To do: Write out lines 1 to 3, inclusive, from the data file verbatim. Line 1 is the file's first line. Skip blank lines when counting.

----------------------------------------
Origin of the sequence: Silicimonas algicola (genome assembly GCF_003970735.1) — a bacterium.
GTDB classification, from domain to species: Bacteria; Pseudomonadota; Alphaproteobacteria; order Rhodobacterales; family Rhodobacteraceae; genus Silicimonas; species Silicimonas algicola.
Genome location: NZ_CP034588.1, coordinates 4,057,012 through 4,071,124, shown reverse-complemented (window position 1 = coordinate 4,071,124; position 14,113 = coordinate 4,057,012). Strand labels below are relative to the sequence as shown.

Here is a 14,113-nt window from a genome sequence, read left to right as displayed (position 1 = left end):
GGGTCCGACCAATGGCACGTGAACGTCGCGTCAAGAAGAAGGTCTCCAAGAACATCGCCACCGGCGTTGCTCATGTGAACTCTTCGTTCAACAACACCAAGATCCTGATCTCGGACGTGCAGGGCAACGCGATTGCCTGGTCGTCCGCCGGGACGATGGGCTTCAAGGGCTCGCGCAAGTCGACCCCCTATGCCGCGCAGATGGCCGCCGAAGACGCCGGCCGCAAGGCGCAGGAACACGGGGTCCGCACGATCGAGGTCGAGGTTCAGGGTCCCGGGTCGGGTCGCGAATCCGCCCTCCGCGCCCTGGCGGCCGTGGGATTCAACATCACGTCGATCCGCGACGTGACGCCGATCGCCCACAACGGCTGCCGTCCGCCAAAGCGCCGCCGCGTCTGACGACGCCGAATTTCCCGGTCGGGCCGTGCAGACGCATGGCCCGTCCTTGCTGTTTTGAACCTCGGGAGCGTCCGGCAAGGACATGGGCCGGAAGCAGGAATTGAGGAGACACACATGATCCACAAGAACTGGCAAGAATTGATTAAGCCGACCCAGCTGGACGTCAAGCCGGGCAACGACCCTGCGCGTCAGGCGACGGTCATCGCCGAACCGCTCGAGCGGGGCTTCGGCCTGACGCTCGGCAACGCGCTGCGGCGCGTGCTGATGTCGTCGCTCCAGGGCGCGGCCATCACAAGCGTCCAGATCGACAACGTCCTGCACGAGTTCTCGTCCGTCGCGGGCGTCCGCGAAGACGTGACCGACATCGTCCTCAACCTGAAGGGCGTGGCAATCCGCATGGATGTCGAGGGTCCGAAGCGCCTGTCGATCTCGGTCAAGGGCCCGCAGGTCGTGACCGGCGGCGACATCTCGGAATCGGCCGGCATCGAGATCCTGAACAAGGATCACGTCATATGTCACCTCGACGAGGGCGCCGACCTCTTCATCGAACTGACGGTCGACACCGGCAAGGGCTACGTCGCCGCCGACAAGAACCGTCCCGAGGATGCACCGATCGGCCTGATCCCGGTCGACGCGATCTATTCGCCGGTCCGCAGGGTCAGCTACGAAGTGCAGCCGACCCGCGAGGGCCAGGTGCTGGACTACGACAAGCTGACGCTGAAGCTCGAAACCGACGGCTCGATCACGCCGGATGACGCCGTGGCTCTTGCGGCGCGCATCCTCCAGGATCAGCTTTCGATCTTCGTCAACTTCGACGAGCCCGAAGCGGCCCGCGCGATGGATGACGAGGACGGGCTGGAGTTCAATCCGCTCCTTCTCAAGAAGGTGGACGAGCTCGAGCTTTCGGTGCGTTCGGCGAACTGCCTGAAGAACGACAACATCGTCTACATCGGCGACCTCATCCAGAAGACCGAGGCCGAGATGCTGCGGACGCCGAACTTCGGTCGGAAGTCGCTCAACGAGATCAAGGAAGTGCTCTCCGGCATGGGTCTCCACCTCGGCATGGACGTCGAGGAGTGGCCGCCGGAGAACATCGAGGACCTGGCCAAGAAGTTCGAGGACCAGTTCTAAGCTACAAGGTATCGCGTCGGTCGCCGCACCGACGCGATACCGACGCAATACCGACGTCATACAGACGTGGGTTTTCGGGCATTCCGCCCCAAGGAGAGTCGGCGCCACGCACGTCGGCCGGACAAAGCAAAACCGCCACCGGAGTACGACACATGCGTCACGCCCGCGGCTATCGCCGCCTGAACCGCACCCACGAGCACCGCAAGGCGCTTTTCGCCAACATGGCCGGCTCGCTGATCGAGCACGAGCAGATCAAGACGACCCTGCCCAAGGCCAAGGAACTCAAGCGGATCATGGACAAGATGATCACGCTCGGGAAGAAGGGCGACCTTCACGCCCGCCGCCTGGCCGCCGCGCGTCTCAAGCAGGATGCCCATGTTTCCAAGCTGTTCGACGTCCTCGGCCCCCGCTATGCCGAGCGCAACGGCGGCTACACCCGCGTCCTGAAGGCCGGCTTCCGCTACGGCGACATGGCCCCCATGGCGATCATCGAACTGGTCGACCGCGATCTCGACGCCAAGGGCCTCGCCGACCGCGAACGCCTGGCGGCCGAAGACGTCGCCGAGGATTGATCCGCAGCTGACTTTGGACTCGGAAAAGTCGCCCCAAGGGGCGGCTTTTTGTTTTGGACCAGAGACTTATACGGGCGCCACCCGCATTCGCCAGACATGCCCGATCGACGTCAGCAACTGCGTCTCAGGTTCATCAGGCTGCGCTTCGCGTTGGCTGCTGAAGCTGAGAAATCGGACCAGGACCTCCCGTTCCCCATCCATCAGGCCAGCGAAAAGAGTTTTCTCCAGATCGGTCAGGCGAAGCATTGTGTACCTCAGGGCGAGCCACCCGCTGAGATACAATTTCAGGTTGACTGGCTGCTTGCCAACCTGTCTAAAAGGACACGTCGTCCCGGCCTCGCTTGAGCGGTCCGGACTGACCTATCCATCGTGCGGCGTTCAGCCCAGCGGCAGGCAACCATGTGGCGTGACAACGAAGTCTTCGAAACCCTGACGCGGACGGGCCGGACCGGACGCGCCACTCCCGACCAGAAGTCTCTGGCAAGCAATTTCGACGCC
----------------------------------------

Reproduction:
Origin of the sequence: Silicimonas algicola (genome assembly GCF_003970735.1) — a bacterium.
GTDB classification, from domain to species: Bacteria; Pseudomonadota; Alphaproteobacteria; order Rhodobacterales; family Rhodobacteraceae; genus Silicimonas; species Silicimonas algicola.
Genome location: NZ_CP034588.1, coordinates 4,057,012 through 4,071,124, shown reverse-complemented (window position 1 = coordinate 4,071,124; position 14,113 = coordinate 4,057,012). Strand labels below are relative to the sequence as shown.